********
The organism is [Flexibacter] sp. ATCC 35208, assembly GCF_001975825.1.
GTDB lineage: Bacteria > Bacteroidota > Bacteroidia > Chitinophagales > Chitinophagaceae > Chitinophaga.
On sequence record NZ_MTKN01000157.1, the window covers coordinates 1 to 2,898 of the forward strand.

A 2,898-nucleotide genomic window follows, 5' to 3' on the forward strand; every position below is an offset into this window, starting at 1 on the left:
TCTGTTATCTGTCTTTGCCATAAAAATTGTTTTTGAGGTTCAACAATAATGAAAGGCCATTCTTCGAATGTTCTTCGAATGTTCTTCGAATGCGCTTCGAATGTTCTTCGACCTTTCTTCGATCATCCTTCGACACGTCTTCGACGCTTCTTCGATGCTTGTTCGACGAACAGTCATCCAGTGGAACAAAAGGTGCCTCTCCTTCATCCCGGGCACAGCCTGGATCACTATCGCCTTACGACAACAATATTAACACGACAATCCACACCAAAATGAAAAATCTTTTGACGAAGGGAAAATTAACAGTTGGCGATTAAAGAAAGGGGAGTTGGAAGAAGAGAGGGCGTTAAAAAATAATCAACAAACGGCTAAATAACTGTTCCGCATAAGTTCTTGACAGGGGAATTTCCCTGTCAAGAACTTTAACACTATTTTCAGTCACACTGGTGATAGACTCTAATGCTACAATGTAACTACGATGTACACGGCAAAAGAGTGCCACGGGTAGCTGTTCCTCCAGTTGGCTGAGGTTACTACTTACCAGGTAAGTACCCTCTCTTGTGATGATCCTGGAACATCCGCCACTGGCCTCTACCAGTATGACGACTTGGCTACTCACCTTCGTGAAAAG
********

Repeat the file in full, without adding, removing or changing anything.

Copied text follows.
The organism is [Flexibacter] sp. ATCC 35208, assembly GCF_001975825.1.
GTDB lineage: Bacteria > Bacteroidota > Bacteroidia > Chitinophagales > Chitinophagaceae > Chitinophaga.
On sequence record NZ_MTKN01000157.1, the window covers coordinates 1 to 2,898 of the forward strand.

A 2,898-nucleotide genomic window follows, 5' to 3' on the forward strand; every position below is an offset into this window, starting at 1 on the left:
TCTGTTATCTGTCTTTGCCATAAAAATTGTTTTTGAGGTTCAACAATAATGAAAGGCCATTCTTCGAATGTTCTTCGAATGTTCTTCGAATGCGCTTCGAATGTTCTTCGACCTTTCTTCGATCATCCTTCGACACGTCTTCGACGCTTCTTCGATGCTTGTTCGACGAACAGTCATCCAGTGGAACAAAAGGTGCCTCTCCTTCATCCCGGGCACAGCCTGGATCACTATCGCCTTACGACAACAATATTAACACGACAATCCACACCAAAATGAAAAATCTTTTGACGAAGGGAAAATTAACAGTTGGCGATTAAAGAAAGGGGAGTTGGAAGAAGAGAGGGCGTTAAAAAATAATCAACAAACGGCTAAATAACTGTTCCGCATAAGTTCTTGACAGGGGAATTTCCCTGTCAAGAACTTTAACACTATTTTCAGTCACACTGGTGATAGACTCTAATGCTACAATGTAACTACGATGTACACGGCAAAAGAGTGCCACGGGTAGCTGTTCCTCCAGTTGGCTGAGGTTACTACTTACCAGGTAAGTACCCTCTCTTGTGATGATCCTGGAACATCCGCCACTGGCCTCTACCAGTATGACGACTTGGCTACTCACCTTCGTGAAAAG